The "essentially" regarding the Eveland move is needed as a qualifier to the actual transaction. Technically, Eveland was designated for assignment, which often means a team has given up hope on a player and is willing to lose him on waivers.
Assistant general manager David Forst, however, explained that in Eveland's case, he simply needs to clear "optional waivers" over the next 48 hours before being officially optioned because he made his Major League debut three years ago.
Forst noted that Eveland will not have to be removed from the 40-man roster.
"It's strictly procedural," Forst said.
Confused? So was Eveland.
"They tried to explain it to me, but I still don't think I understand," he said with a shrug. "All I know is I'm going to Fresno [where Sacramento plays next], and I'm still on the 40-man [roster], so I guess that's good."
Career-wise, it is. Paychecks are good. Eveland's actual outing was not.
Sent to the Minors to work on his command after a rough first month of the season in the Majors, Eveland (1-3) didn't have a problem getting ahead of hitters Tuesday. Finishing the at-bats proved a far taller order; he was perfect in the bottom of the first inning and anything but thereafter.
"I was still throwing strikes in those situations, but I really struggled tonight to put guys away," Eveland said. "It was a lack of execution overall; I missed some spots in key situations."
Eveland's early meltdown wiped away the early advantage that Scott Hairston had given Oakland when he homered in the first at-bat of his first start for the A's.
Acquired in a Sunday trade with the Padres, Hairston blasted a high heater from Boston starter Josh Beckett that was clocked at 96 mph high over the Green Monster with two outs in the top of the first.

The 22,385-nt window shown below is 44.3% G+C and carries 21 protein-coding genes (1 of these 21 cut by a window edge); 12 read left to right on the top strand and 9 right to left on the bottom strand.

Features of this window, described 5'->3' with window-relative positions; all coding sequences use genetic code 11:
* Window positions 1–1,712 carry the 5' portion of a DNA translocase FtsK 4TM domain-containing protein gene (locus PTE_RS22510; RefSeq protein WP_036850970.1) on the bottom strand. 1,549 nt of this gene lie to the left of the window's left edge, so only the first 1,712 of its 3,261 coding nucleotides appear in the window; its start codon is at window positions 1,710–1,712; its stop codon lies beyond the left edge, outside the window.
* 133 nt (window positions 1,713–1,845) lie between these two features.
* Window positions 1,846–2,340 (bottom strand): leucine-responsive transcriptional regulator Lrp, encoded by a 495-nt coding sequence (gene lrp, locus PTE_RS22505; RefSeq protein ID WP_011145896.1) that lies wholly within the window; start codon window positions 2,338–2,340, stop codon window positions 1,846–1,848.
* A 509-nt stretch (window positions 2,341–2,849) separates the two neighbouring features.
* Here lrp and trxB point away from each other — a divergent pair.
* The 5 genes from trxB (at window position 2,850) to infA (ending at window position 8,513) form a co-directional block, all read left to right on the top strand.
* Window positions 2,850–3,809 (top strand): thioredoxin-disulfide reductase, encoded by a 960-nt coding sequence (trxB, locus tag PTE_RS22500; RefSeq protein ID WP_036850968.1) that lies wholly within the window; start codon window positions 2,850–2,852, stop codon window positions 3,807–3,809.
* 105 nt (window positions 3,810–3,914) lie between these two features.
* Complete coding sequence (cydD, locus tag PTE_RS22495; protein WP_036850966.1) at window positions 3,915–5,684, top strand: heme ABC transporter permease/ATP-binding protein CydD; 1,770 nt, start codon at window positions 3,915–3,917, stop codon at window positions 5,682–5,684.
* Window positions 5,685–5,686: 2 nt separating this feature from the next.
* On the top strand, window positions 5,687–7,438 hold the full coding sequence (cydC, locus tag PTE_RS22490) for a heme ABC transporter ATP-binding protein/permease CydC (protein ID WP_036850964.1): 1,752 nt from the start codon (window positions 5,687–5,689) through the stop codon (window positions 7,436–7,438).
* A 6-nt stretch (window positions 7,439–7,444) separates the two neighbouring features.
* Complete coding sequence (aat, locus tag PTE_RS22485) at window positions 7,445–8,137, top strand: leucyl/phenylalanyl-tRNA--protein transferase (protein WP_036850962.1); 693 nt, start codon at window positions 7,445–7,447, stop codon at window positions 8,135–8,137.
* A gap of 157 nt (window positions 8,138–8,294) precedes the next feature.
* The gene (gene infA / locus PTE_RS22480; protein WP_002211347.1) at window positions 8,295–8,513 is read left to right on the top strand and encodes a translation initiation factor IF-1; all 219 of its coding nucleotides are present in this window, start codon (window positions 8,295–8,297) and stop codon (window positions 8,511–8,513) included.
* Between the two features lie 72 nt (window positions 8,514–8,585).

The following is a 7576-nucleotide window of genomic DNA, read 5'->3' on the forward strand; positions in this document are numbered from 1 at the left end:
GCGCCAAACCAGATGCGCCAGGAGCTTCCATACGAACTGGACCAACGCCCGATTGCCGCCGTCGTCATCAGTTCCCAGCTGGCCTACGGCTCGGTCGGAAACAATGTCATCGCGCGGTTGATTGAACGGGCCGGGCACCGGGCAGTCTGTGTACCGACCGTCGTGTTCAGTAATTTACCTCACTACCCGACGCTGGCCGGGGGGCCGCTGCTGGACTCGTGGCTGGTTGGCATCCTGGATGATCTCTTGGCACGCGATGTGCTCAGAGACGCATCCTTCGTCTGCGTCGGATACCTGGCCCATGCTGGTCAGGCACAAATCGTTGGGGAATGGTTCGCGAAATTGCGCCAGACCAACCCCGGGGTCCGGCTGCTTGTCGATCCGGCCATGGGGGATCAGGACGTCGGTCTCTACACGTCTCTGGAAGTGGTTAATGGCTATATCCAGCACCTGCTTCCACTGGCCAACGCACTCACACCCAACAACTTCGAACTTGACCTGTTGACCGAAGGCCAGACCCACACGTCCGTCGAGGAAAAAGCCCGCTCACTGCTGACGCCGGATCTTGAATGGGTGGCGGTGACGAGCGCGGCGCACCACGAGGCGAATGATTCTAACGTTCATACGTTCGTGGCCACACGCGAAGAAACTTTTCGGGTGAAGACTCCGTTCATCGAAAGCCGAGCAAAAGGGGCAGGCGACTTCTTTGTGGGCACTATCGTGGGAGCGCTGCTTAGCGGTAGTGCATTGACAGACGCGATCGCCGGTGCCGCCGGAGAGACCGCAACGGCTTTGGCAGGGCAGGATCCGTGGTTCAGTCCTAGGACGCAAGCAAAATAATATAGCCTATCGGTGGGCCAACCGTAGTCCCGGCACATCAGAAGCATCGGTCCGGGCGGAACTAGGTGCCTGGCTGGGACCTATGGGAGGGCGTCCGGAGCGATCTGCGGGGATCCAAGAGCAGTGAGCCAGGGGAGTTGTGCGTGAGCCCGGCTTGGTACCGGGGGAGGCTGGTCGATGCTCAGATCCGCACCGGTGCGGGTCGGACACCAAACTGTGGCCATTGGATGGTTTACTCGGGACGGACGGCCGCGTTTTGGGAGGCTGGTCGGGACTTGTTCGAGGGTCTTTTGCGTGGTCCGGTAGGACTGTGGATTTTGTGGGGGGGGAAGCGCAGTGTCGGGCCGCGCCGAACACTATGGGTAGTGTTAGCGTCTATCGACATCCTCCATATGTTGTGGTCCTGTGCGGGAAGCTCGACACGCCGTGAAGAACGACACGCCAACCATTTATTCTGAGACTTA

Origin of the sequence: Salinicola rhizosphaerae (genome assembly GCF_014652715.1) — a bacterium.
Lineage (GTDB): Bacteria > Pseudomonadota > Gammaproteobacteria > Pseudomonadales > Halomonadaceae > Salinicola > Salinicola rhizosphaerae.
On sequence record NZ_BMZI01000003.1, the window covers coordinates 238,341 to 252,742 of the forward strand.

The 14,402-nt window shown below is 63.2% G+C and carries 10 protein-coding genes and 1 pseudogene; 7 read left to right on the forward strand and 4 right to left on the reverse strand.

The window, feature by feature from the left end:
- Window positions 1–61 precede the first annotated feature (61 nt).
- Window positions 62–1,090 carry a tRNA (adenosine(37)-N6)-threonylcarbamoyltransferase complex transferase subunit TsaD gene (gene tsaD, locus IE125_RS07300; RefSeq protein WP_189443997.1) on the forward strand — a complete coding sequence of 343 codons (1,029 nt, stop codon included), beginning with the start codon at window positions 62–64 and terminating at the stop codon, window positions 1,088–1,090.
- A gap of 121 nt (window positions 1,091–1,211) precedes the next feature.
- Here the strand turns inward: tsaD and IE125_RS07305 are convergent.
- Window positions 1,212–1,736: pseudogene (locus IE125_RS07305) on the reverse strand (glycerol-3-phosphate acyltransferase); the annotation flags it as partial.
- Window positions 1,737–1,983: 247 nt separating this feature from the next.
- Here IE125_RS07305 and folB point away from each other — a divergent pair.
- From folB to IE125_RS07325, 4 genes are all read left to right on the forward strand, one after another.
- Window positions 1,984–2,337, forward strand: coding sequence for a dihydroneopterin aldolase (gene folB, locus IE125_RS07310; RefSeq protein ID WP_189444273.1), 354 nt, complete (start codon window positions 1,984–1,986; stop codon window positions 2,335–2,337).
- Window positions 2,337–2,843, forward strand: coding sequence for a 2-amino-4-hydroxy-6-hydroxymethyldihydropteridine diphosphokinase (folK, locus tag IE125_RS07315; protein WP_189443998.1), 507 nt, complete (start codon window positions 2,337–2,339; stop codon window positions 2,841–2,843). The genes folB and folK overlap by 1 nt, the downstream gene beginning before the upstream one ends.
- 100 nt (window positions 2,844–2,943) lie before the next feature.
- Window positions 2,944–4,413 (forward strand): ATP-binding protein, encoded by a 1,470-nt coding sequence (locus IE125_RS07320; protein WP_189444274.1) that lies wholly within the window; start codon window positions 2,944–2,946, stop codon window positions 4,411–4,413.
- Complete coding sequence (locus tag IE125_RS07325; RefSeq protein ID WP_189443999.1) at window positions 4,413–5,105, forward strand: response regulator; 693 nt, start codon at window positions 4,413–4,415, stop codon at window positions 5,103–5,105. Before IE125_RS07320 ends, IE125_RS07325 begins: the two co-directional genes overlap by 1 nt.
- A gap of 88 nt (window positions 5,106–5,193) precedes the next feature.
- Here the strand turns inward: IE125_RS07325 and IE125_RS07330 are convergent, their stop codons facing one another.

"Hairston tomahawked one that's probably still going," Red Sox manager Terry Francona said.
Beckett thoroughly outpitched his counterpart, ripping through 6 2/3 innings and holding the A's to six hits and a walk while striking out four to win his 10th game of the year against three losses.
"He was really good," Hairston said. "He spotted his fastball in and out, and his breaking ball was very effective. ... We put some good swings on him, but when he's on, he's on."
Jason Bay's leadoff homer to left-center tied things up in the second, and David Ortiz followed with a double before scoring the go-ahead run on a double-play ball. Boston added on with Jason Varitek's two-out two-run single in the third, and Eveland was gone after allowing an infield single to the next batter.
Two-out doubles by Ryan Sweeney and Adam Kennedy helped the A's (35-47) cut the lead to 4-2 in the fifth, but the Red Sox (50-33) got the run back on Dustin Pedroia's two-out RBI single off Russ Springer in the sixth.
Oakland manager Bob Geren didn't have much to talk about after the game before giving the floor to Forst for the aforementioned explanation of the Eveland move, a corresponding move to which will be announced Wednesday.
Geren made sure to mention Hairston's homer, though. Hairston batted third ahead of sluggers Matt Holliday and Jason Giambi, and Jack Cust's team-high 14 homers were in the No. 7 spot. It was home run No. 11 for Hairston, pulling him even with Giambi for the year, while Holliday has eight.
"He had a very nice, short swing to the ball; pretty impressive first at-bat," Geren said. "He's another guy in the lineup who can pop one out. ... Start to get some home runs back on the board -- that's what we need."
"It did feel good to get the first hit [with the A's] out of the way," Hairston said. "Especially off a pitcher like Josh Beckett."